Sunday, May 10, 2009

Makua Laiana

Our halau often practices singing "Hawai'i Aloha," which is sort of an anthem in Hawaii, sung while standing (sometimes even holding hands) at the conclusion of public events. Our occasional hula shows also end with the singing of this uplifting tune.

The history of "Hawai'i Aloha" is pretty interesting because it involves a very rare thing: an American missionary who actually respected the native culture. The Reverend Lorenzo Lyons, a Congregationalist minister from Massachusetts, made a point of learning the Hawaiian language. He became fluent and even composed poetry and hymns in Hawaiian.

His rather sizable congregation on Hawai'i Island felt great affection and respect for him. They called him "Makua Laiana, haku mele o ka 'รค'ina mauna" (Father Lyons, lyric poet of the mountain country).

King Kamehameha IV, who reigned from 1855 to 1863, really liked the tune of the Scots hymn "I Left It All With Jesus." The king asked Rev. Lyons to compose a song in Hawaiian to fit the tune. The result was "Hawai'i Aloha." Click here to see the late Israel Kamakawiwo'ole (Bruddah Iz) sing and play this beautiful song.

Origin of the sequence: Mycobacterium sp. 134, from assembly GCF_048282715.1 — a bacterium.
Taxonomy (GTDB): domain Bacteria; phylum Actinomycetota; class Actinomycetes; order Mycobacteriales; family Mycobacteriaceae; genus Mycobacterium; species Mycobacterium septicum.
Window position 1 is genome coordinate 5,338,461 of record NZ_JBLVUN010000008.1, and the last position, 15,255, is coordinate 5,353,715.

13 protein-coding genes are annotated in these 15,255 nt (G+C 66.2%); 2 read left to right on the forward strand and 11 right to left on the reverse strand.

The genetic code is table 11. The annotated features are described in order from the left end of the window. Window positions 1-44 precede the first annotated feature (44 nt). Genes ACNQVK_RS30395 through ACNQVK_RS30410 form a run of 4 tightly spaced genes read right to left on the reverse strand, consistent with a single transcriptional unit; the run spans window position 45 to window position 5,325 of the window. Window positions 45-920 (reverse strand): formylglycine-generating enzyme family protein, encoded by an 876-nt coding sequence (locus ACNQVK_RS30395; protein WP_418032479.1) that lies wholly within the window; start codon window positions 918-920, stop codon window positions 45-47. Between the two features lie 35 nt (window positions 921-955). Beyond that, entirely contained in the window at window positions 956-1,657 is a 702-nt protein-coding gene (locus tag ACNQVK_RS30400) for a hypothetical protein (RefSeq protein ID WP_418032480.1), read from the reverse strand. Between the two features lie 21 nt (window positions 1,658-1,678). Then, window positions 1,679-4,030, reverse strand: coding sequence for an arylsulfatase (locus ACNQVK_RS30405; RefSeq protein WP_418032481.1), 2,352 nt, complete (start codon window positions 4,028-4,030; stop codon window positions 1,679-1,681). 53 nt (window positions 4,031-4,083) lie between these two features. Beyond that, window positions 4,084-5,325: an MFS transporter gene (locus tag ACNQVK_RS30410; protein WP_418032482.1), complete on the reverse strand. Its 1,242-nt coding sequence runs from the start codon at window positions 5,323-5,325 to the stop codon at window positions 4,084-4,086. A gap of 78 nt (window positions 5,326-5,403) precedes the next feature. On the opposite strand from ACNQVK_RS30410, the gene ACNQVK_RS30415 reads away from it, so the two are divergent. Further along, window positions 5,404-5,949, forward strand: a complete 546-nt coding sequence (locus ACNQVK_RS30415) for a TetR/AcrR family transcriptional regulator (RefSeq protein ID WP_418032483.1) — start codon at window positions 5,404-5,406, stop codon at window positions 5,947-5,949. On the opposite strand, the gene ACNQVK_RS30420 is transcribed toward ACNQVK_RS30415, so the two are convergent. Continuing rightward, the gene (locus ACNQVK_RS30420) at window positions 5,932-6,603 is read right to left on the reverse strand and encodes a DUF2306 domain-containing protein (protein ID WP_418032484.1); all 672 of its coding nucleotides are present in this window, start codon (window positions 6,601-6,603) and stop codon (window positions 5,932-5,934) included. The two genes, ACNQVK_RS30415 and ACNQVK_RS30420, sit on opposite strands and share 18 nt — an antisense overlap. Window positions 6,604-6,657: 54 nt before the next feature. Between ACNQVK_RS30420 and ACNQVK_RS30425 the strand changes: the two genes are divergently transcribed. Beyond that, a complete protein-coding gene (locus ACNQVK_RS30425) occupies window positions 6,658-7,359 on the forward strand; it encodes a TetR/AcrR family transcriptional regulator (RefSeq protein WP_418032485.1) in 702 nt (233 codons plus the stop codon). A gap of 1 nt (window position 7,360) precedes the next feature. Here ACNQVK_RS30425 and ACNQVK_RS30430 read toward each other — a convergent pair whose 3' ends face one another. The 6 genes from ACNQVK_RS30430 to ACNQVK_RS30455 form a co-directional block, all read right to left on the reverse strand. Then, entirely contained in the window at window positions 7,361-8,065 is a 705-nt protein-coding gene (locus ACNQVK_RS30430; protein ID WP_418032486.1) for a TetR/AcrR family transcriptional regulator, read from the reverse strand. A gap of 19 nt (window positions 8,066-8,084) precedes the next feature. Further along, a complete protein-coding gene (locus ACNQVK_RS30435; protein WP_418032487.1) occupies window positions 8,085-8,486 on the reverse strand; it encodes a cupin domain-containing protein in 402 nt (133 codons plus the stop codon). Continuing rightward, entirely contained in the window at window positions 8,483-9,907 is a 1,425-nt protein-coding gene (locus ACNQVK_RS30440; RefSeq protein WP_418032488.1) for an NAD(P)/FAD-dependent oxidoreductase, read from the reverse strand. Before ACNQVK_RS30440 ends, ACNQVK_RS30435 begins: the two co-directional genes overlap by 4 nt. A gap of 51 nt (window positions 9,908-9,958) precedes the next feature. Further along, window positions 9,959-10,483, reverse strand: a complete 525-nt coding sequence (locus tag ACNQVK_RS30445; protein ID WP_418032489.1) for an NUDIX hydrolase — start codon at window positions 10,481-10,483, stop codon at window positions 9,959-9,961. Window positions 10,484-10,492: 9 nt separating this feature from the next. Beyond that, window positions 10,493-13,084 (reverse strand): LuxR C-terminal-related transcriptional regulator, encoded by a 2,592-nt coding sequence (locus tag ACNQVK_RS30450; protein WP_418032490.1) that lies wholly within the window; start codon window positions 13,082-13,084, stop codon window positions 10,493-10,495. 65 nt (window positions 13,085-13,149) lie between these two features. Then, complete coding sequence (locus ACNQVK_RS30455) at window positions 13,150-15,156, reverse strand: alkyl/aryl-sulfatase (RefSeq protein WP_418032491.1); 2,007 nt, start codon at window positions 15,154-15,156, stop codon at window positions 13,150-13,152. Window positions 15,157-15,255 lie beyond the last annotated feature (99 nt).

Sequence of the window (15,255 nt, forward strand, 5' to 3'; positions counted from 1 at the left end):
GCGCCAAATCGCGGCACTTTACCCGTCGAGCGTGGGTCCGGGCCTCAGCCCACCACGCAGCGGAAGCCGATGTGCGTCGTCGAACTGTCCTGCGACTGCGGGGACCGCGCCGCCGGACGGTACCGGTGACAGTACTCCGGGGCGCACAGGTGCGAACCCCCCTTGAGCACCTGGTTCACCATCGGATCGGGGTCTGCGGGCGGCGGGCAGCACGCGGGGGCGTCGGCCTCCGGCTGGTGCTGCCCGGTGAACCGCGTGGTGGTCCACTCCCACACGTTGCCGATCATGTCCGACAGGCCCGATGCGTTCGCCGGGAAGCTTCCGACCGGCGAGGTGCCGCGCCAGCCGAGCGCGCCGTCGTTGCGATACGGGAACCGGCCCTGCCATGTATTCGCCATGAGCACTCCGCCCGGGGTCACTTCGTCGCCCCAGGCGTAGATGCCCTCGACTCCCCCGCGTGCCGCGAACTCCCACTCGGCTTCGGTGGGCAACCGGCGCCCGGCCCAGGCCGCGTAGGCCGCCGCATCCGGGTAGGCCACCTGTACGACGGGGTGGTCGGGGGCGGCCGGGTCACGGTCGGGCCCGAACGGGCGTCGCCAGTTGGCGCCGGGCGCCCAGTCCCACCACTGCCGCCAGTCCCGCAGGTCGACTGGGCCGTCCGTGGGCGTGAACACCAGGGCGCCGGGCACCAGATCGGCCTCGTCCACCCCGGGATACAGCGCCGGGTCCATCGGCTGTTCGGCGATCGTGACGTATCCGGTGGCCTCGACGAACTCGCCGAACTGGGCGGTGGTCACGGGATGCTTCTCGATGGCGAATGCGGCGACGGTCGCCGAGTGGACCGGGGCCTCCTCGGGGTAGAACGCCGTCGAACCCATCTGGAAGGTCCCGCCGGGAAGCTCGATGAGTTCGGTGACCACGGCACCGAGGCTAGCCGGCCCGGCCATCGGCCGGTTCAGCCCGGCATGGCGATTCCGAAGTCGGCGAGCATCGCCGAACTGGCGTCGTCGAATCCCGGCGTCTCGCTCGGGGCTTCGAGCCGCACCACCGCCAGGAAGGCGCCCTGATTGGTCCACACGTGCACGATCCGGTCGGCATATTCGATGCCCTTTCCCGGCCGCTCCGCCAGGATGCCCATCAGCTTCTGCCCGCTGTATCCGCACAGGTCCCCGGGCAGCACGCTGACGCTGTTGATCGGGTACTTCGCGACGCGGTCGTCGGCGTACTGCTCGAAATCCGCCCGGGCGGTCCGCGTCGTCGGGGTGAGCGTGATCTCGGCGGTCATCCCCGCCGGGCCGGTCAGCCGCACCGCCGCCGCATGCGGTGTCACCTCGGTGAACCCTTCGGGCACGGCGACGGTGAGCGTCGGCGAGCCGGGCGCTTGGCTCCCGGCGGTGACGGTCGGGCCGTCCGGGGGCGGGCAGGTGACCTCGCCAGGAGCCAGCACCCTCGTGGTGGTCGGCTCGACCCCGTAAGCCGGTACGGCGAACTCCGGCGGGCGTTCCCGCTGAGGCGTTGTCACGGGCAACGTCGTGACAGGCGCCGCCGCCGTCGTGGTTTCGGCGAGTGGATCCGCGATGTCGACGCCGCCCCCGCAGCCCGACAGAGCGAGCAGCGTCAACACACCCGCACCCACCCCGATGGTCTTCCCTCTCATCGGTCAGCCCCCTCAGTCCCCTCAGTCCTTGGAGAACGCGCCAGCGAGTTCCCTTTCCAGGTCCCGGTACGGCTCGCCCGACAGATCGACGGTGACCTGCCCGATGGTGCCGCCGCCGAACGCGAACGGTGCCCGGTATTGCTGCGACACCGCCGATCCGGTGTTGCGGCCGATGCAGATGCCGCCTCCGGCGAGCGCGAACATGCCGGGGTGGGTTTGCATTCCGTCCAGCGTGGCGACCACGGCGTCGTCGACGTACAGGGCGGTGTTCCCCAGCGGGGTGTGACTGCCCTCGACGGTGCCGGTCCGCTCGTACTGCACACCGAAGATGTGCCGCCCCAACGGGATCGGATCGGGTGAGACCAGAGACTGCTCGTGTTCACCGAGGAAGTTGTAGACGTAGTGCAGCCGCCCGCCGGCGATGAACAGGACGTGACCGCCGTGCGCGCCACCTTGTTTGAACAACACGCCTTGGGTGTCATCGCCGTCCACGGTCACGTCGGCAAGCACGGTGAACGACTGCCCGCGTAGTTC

Rev. Lyons lived on the slopes of Mauna Kea at Waimea on the Big Island from 1832 until his death in 1886. He converted thousands of Hawaiians to Christianity and built a total of 14 churches to accommodate them all. He also translated hundreds of Christian hymns from English to Hawaiian and published a hymn book which he supplied to churches throughout the Islands.

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